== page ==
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Need For Speed 2nd edition (PC Game)

The Need for Speed 2 is the follow-up to perhaps the best arcade racing game to come along in several years. In order to fully understand this review, you must separate in your mind arcade racers like this one from racing simulations. Racing sims are aiming to provide the most realistic driving experience imaginable. Some — like Papyrus' NASCAR 2 are so detailed that you may spend as much time configuring your car as racing. Not so with the Need for Speed games. The main point here is to drive … and win. The true test of this sequel, then, will be a direct comparison to its predecessor. And trying to improve upon great old games is a daunting task indeed.

Gameplay
Need For Speed review Screen Shot
The best thing about the original Need for Speed is its wildness. How exhilarating it is to whip around a corner and smash into an RV head-on, flipping bumper-over-bumper ten times before you come to a rest (then having the option to watch the whole thing on your replay video). Of course, it's better when your friend passes you first — then you watch him get thrashed and flip over your head as you continue on to win the race. But either way you end up laughing your guts out at the sheer craziness and excitement of the whole experience.
Unfortunately, Need for Speed 2 tones down the fun recklessness. It's harder to flip your car in NFS 2, and when you do manage it, you'll maybe flip once or twice and then start over with a fresh set of wheels. Remember in Need for Speed when you crashed head-on and you got a great side view camera shot of your car flipping and flipping off into the sunset? You'll miss it here, no doubt about that. It seems like the designers of Need for Speed 2 went for a little more realism, but the result is a little less fun.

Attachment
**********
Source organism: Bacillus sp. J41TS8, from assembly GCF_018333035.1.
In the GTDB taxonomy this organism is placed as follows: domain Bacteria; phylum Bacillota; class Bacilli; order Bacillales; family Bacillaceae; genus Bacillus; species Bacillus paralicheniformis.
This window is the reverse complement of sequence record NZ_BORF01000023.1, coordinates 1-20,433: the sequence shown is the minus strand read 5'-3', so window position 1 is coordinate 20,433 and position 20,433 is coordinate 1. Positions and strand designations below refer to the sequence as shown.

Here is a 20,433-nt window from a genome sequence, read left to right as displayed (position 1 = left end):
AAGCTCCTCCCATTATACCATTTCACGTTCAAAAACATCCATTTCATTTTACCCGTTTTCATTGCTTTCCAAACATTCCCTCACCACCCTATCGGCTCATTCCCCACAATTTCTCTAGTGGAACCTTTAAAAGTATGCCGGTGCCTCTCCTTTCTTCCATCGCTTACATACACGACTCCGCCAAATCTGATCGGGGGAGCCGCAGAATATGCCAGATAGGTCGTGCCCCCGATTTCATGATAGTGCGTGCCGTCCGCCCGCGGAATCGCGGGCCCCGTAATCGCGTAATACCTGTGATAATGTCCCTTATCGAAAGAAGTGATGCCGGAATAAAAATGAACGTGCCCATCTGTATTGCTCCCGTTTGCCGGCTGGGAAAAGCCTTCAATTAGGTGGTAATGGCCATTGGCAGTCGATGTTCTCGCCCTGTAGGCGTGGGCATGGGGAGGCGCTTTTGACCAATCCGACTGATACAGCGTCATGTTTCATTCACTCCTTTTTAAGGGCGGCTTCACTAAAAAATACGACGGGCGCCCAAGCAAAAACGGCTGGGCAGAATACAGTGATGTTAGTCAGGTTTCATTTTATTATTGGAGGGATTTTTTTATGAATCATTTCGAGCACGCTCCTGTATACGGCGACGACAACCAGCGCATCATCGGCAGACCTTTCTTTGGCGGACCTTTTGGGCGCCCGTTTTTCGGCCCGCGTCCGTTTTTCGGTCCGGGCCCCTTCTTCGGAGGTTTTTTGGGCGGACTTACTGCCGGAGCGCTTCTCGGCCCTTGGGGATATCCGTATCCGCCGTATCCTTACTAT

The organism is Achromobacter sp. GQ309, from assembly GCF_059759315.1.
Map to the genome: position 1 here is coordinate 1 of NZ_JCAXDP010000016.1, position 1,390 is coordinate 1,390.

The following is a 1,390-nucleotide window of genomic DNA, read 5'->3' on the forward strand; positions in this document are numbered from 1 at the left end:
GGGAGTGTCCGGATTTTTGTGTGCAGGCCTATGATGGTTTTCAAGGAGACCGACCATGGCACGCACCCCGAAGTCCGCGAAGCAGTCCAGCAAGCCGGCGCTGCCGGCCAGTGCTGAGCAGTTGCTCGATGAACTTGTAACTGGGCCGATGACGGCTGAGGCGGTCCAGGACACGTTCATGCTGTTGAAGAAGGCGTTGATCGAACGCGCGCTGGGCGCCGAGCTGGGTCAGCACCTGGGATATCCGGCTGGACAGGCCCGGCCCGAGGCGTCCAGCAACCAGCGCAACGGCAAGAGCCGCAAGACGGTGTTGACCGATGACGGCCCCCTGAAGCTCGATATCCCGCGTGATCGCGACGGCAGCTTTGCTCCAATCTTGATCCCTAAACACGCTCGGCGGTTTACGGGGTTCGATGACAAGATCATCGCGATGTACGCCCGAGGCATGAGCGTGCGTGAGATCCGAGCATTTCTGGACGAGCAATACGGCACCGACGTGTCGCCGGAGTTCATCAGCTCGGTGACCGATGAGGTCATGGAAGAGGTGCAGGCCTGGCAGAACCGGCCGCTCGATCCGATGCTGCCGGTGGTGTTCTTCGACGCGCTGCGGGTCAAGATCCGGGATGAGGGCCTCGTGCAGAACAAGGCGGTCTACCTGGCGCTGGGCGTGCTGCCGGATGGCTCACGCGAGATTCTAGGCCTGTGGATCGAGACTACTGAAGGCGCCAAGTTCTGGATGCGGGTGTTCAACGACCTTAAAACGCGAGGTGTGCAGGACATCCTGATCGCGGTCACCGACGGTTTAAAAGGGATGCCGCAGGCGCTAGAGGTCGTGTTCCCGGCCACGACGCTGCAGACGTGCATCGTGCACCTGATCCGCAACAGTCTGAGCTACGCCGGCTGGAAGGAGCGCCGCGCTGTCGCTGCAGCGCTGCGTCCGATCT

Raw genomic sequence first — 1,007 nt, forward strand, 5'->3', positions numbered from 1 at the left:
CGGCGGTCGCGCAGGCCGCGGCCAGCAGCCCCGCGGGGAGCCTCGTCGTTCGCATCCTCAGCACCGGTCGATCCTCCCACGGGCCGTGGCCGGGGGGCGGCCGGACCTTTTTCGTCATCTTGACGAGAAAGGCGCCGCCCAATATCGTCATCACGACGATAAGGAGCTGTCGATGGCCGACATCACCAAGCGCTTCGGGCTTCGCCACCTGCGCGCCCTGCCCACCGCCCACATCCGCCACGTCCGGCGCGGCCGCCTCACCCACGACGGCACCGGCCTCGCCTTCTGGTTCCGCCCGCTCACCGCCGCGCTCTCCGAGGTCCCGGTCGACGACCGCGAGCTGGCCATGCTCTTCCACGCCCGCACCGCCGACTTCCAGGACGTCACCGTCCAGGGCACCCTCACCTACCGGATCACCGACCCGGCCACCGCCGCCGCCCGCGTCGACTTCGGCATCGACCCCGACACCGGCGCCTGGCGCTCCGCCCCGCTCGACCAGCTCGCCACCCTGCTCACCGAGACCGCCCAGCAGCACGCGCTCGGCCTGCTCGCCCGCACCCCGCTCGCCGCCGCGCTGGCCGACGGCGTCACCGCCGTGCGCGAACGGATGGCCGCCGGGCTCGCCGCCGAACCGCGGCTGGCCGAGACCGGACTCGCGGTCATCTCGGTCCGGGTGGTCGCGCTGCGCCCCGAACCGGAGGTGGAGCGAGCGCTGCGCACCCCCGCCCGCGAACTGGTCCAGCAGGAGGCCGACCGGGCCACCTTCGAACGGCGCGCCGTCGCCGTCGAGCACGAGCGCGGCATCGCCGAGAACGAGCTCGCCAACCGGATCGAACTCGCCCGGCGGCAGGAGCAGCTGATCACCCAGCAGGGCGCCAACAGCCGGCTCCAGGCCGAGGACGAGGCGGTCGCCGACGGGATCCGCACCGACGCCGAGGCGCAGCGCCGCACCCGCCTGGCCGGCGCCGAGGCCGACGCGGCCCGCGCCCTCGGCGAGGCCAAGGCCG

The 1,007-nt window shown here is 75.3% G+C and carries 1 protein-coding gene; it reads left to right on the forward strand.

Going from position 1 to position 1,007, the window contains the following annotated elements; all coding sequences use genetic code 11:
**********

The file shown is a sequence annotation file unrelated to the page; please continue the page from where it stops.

NFS 2 downloadThe feel of driving the cars is fairly similar to that in the original, with a few notable exceptions. The handling of the cars in general is more touchy, and it's frustratingly easy to spin out (and then spin out again trying to correct yourself). I don't like to spin out, especially in a close race. Not to say this wasn't an issue with NFS, but there it was more a matter of getting back on the road and out of the rough, not figuring out which way you should be going. Granted, NFS 2 includes a warning light that blinks if you head the wrong way, but why should you need it?
Yet perhaps my biggest disappointment with NFS 2 was its complete lack of road courses. In the original, you had a few tracks, and then you had the roads (Alpine, City, Coast). I had a lot more fun driving the roads, especially in a head-to-head match with oncoming traffic. You can choose to have oncoming traffic in the NFS 2 tracks, but it's not the same. Another great thing about the roads was that the race developed over three stages, giving you a chance to take a breather and/or plot a strategy or means of revenge in between stages. You can't do that in a track race.
Graphics
Enhanced, no doubt about it. This is really the only major revision that stood out enough to get my attention. Of course, the graphics in the original NFS were outstanding for its day (two years ago!), butNFS 2 benefits from technological advances since that time. The overall look is crisper, the animation smoother, the colors richer, and the details more noticeable, even on my lowly Diamond Stealth 64. The only bad part is that there are no pixelated deer standing by the side of the road for you to try to turn into roadkill (didn't anyone ever make a patch that would allow you to hit those deer in the NFS Alpine track?!).
Alpine track screen shotAudio
This is EA we're talking about, so as you can guess, the sound is outstanding. Great quality, rocking music, and I swear that when I was driving the Isedra, the squeals from my tires were eerily in harmony with the ethereal background music…
Documentation
Nice illustrations, a fairly thorough description of game options, but nothing else worth mentioning.
System Requirements
90 MHz Pentium™ class processor (Intel, Cyrix 6×86), 16 MB RAM, Windows? 95, Direct X 3.0 (included on game CD), 4X CD-ROM drive (600KB/second transfer rate), Hi Color (65,535 color) capable 1 MB PCI video card with DirectDraw 3.0 compatible driver, hard disk — 10 MB plus space for save games (additional space required for DirectX 3.0 installation), keyboard.
Reviewed on: P-120, 32 MB RAM, 16X CD-ROM drive, Diamond Stealth 64 video







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